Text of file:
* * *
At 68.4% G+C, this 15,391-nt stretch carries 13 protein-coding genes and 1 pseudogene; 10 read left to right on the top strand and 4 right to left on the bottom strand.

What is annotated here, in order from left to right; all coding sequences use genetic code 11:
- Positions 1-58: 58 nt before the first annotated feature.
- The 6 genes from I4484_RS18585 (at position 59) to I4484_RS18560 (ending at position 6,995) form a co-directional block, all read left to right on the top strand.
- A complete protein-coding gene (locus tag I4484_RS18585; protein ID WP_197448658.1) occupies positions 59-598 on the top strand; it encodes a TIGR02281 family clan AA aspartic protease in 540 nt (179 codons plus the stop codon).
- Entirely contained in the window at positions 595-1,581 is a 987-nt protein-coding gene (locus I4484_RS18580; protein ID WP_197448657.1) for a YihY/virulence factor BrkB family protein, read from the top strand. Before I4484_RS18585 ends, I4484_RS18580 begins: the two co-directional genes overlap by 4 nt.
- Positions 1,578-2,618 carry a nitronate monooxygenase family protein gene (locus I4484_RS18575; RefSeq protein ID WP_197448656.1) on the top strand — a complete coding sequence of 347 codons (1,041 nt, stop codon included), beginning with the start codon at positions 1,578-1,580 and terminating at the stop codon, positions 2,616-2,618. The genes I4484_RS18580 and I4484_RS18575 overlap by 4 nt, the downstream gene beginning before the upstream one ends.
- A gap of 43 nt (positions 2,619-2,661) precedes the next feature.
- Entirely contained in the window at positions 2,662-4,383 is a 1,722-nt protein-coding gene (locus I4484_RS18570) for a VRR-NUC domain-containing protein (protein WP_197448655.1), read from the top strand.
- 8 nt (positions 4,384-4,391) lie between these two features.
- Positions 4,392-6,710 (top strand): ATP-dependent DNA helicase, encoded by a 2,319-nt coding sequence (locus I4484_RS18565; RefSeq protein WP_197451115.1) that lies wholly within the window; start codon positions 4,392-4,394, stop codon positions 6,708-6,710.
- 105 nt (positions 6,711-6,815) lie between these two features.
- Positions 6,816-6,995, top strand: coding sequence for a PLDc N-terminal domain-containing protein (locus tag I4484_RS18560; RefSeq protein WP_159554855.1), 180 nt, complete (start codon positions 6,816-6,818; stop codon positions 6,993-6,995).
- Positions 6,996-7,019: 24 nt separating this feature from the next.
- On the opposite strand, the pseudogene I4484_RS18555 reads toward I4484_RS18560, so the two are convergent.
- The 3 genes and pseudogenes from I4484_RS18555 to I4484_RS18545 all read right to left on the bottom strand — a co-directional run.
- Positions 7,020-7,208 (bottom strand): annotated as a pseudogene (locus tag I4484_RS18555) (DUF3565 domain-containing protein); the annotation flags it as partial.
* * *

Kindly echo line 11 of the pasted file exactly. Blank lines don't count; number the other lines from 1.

- Positions 4,392-6,710 (top strand): ATP-dependent DNA helicase, encoded by a 2,319-nt coding sequence (locus I4484_RS18565; RefSeq protein WP_197451115.1) that lies wholly within the window; start codon positions 4,392-4,394, stop codon positions 6,708-6,710.